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Should College Football Players Receive Pay? Essay Example

Pages: 2

Words: 626

Essay

The issue of paying college football athletes has long been discussed by authorities, journalists, coaches and athletes. The crucial question to pay or not has not yet gained an unambiguous answer. Since this problem involves many concurrent questions, apart from the facts sustaining two contradictory standpoints.

The article “College Football Players Deserve Pay for Play” by an ESPN college football analyst Rod Gilmore was published on January 17, 2007 at ESPN.com. The title of article points at the main idea; the author persistently convinces the audience of necessity to pay college athletes for playing. He claims that college football along with NFL has become the element of the entertainment industry, which is at large profits from television broadcasts, tickets selling, and promotion rights. Consequently, Rob Gilmore traces the distribution of revenues. Money is spent to provide coaches’ salaries and extensive training facilities. The average coach salary ranges from $ 1 million to $ 2 million per year. Gilmore considers the current state of affairs unfair; he persists that players should receive some compensation not “to envious and feel exploited” (Gilmore).

John Stevens, a contributor to online Bleacher Report, a sports network run by fans, in the article “Should Major Athletes Receive Pay for Play?” (May 13, 2008) approaches this problem form another standpoint. His conclusions about paying college athletes are not definite. Stevens asserts that amateur sport is colossal business itself. He reproaches NCAA authorities for their belief that college football players should “be solely focused on their “student life” and competing in an “amateur” environment” and simultaneous involvement of competitions in capitalism (Stevens). Stevens’ idea has something in common with Rod Gilmore’s estimation of college football as an extremely profitable sphere. Stevens also acknowledges the necessity of expenses for facilities and coach salaries.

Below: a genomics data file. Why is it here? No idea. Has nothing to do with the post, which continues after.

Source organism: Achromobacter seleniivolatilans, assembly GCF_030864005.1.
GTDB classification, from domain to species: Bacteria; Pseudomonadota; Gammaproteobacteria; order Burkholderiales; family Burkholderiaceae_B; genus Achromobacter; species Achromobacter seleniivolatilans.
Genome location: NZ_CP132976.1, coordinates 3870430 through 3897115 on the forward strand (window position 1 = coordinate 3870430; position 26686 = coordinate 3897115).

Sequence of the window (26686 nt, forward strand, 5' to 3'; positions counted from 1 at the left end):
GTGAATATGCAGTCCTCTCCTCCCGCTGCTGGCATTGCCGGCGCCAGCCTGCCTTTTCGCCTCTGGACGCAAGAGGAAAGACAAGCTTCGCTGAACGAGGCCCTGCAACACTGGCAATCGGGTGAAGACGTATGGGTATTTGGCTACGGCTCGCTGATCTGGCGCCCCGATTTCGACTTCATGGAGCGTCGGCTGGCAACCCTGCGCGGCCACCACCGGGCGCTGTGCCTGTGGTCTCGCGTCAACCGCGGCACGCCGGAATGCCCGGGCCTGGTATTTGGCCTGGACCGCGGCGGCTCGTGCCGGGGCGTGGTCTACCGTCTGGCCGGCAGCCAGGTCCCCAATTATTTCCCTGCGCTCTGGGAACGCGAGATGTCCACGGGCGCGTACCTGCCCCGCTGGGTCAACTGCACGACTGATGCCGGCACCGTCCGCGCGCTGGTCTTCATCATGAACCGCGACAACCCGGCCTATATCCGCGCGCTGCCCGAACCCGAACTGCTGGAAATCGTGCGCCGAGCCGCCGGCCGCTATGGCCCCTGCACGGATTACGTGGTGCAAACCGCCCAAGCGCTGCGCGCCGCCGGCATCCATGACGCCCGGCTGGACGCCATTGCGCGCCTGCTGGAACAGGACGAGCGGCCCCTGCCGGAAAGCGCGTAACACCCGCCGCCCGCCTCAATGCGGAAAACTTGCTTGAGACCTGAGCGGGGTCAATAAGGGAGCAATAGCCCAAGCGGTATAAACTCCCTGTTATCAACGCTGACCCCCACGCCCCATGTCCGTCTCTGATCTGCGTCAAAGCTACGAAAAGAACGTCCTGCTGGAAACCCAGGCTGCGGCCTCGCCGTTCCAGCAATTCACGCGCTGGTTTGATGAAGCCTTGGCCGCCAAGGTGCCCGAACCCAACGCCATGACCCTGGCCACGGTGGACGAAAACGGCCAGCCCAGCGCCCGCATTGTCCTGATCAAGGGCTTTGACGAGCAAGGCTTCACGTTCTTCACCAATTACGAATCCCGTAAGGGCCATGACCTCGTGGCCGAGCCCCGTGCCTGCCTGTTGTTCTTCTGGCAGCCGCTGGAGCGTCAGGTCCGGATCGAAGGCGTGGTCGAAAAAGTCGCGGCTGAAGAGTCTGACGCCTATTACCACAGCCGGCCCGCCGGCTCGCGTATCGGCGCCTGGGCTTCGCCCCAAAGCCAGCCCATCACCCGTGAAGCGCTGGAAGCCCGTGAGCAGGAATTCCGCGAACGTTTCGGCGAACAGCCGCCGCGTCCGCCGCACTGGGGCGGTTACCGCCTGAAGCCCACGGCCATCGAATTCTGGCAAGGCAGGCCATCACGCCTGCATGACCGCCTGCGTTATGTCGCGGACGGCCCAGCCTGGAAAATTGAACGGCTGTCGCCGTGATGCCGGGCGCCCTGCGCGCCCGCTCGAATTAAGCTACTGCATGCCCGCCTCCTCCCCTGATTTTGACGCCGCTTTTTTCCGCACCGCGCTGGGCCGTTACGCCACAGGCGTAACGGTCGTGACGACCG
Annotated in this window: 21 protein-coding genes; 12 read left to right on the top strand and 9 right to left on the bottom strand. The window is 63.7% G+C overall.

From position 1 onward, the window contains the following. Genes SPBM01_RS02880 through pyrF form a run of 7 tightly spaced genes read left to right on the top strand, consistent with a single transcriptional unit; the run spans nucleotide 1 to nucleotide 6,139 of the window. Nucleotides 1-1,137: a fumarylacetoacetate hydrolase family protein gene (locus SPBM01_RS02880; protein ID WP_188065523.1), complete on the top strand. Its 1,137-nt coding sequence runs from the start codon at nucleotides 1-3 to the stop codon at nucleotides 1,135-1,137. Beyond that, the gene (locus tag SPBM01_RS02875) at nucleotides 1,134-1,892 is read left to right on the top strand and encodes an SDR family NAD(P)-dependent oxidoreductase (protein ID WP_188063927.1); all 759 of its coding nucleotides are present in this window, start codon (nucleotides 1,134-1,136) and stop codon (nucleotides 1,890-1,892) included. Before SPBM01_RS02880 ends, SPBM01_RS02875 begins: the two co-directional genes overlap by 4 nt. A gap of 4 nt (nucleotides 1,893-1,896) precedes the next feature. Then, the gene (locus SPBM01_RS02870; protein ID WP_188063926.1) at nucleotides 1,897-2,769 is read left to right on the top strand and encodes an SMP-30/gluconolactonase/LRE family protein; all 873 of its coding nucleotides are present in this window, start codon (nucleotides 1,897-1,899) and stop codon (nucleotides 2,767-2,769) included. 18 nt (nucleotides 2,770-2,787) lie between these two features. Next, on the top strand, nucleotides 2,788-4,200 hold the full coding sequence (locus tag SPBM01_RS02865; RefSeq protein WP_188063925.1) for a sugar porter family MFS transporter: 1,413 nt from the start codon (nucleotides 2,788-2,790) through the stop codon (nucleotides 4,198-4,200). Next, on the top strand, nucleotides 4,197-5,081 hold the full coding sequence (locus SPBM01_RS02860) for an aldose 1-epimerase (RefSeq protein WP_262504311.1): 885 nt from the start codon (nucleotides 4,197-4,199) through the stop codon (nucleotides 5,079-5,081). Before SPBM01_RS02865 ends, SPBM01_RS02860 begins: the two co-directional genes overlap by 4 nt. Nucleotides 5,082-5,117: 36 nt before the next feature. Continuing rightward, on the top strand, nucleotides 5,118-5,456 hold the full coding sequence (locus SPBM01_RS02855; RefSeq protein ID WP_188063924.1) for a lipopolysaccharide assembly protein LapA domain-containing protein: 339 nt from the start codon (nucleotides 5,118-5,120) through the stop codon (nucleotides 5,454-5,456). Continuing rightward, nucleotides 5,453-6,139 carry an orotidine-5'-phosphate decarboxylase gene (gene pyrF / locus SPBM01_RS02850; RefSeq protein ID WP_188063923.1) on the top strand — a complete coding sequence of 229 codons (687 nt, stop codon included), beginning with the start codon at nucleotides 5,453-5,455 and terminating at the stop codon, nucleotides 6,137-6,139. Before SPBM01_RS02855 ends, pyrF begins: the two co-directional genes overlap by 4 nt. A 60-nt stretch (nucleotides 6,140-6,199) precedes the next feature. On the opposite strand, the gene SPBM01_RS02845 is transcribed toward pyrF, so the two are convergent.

It is hard to object to Rod Gilmore in his logical and precise arguments of pay substantiation. Obviously, college football players who produce enormous yearly revenues for teams, for their educational institutions, for brand-new stadiums do deserve to acquire compensation for their sports labor. It is a known fact that accomplishments in sports equate to hours-long training, health problems, poor progress in education, limited personal time. Therefore, it is not fair to refer to the equivalent value of “free education” and players’ labor. Years ago, it used to be a brilliant, disinterested, and patriotic opinion. Presently, statistics proves that this outdated concept is not working. According to Gilmore, “the national average graduation rate is 55 percent for Division I-A football players” (Gilmore).

Another significant aspect concerning the issue is possible hazards of paying cash to students. John Stevens mentions reported profits from games by Texas ($ 42 million) or Michigan ($ 37 million) and calculates possible annual earnings of college athletes. He is sure that such sums of money are likely to evoke problems with students’ behavior. It stands to reason, because, at this age, most students are in charge of their parents and do not possess or command personal funds.

However, Gilmore does not state that coaches’ salaries should be diminished, or stadiums should not be upgraded, or, finally, players have to get money in cash.  There is no doubt, these expenses assure sports accomplishments and enable progress. Gilmore suggests establishing a trust meant to save some of the athletes’ present revenues for future education or business. This proposal sounds reasonable.

The current subject matter of nationwide heated debates does not discuss some abstract ideas. It concerns plans for education, goals of adult life of many talented young athletes. The positive resolution of the question (“to pay or not to pay”) promises them changes for better.

Works Cited

Gilmore, Rod. “College football players deserve pay for play”. 17 Jan. 2007. Web. 25 Oct. 2010.

Stevens, John. “Should major college athletes receive pay for play?” 13 May. 2008. Web. 25 Oct. 2010.

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